Since I want to know what to expect, I have surveyed my mommy friends and come up with the top unpleasant things no one told them about that they experienced during/as a result of childbirth, and on a more positive note, the most useful things for recovering from childbirth.  I think the most important disclaimer is that experiences varied widely and it is impossible to know exactly what your labor will be like, but I like knowing what the range of possibilities are, so here goes.

Things to Know About Labor

  1. Epidurals are not always 100% effective.   One friend could feel everything on one side.  Another could feel the area where she tore (ouch!) and had to stop the doctor while he was stitching because she could feel it!  The good news is that I think it’s more common to not feel anything, but you never know!  Also, a friend with an epidural said she actually liked having a catheter because having contractions in the bathroom was terrible, which is a good lesson in trying to be open-minded during labor even when it isn’t going according to you birth plan.
  2. You will probably bleed during labor and you will have a LOT of post-birth bleeding.  My friends’ responses on this ranged from “Expect to waddle around wearing enormous pads for weeks.” to “When I tried to use the restroom post-delivery I left the bathroom looking like a scene from a slasher movie. There is no pad big enough to control that mess.”  I guess the lesson here is just remember it’s temporary.
  3. You will probably poop when you’re pushing.
  4. Hemorrhoids suck.
  5. Many friends remarked about not realizing how long recovery would take.  Specifically regarding sex, one friend noted that sex was impossible for six months post baby and very painful for six months after that.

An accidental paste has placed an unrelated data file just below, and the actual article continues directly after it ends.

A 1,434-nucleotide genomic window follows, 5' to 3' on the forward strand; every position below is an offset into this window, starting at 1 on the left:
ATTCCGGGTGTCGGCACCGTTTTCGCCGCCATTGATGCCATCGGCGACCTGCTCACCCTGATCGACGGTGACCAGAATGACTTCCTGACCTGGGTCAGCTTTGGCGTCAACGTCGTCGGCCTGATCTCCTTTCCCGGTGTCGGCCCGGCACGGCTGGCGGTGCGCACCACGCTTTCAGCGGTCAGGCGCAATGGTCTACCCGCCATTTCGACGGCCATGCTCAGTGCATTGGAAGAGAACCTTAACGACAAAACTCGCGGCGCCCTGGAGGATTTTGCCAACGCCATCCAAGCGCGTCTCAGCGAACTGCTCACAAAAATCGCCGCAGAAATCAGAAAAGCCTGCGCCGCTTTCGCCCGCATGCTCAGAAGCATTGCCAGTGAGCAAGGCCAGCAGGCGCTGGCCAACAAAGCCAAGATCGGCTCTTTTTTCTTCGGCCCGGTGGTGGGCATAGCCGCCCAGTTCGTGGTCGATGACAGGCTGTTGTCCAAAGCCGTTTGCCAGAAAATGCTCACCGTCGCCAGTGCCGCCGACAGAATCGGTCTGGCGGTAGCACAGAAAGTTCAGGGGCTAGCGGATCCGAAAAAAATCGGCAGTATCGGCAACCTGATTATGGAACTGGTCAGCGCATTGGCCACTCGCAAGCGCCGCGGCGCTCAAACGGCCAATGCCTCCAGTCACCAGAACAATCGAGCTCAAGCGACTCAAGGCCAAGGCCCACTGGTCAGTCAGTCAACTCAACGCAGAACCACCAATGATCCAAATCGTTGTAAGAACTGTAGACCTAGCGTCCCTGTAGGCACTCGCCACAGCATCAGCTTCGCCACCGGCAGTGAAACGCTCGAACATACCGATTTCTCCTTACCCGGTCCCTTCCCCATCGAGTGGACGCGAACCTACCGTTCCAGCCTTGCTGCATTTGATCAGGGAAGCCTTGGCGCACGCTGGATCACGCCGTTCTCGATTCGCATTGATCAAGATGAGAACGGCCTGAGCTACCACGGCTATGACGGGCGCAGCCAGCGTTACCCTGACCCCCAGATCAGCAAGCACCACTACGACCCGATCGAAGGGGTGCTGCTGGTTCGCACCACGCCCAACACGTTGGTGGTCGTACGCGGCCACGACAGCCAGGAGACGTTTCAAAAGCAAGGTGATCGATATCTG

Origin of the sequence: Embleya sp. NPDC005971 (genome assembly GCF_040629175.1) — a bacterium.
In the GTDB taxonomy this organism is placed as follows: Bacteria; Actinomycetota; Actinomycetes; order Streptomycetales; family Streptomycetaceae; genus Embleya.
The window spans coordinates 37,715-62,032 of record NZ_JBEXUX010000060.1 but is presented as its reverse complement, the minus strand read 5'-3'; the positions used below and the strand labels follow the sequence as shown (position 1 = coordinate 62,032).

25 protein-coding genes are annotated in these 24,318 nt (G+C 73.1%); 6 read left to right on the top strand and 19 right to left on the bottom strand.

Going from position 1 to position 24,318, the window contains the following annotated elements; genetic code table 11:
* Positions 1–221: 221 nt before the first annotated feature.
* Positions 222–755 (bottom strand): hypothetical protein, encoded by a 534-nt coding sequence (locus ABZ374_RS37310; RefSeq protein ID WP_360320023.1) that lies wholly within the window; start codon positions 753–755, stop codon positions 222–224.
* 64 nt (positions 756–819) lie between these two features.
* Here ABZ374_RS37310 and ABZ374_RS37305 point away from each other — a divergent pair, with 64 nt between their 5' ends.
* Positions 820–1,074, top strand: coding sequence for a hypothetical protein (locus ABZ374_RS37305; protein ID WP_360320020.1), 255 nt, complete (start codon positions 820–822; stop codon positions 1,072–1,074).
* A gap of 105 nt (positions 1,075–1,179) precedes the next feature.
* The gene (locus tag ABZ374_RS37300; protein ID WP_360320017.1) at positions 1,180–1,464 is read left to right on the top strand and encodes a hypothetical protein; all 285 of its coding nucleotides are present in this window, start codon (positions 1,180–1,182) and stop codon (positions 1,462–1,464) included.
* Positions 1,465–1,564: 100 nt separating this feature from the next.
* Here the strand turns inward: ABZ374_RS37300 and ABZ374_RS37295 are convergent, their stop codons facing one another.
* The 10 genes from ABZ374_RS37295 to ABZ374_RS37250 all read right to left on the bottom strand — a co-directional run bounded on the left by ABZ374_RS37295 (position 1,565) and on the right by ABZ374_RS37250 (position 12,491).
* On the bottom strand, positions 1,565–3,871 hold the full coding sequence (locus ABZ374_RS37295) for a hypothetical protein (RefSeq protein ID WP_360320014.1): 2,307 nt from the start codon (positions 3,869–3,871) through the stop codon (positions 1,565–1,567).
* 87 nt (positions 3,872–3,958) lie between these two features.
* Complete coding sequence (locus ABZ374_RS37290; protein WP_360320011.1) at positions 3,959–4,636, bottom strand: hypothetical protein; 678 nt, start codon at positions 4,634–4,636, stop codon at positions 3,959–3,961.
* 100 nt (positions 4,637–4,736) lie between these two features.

Recovery and Generally Helpful Survival Tips

  1. For faster recovery, do lots of kegels and perineum massage pre-birth to avoid tearing.
  2. Bring sweats, bathrobe to the hospital.  You are not going to want to wear nice clothes.  Another friend recommended a stretchy v-neck cotton dress for ease of nursing.
  3. Prearrange friends/family to be on call who can bring you food, fill prescriptions, give you hugs.  Basically, people who enable you to focus on your baby.
  4. Eat and sleep as much as you can even though you’re overwhelmed with everything because it will speed up your recovery (but don’t expect any miracles).  Keep healthy and protein packed snacks near your nursing stations.  A water bottle with a straw is great, especially during nursing (someone else can “feed” you water if your hands are occupied.)
  5. The disposable underwear and big frozen ice packs they give you at the hospital will be your best friends.  Ask for extras at the hospital to bring home with you.
  6. Make sure you have super soft toilet paper and multiple peri bottles (put one in each bathroom and one in your diaper bag).
  7. It helps to have an inflatable ring to sit on.
  8. A smartphone is great for lots of things (camera, videocamera, reading while you’re nursing, keeping track of feedings and diaper changes).
  9. Snuggling with your baby will help you forget the pain you’re feeling … or at least remind you why it’s worth it.

Good luck to all your mommies-to-be out there!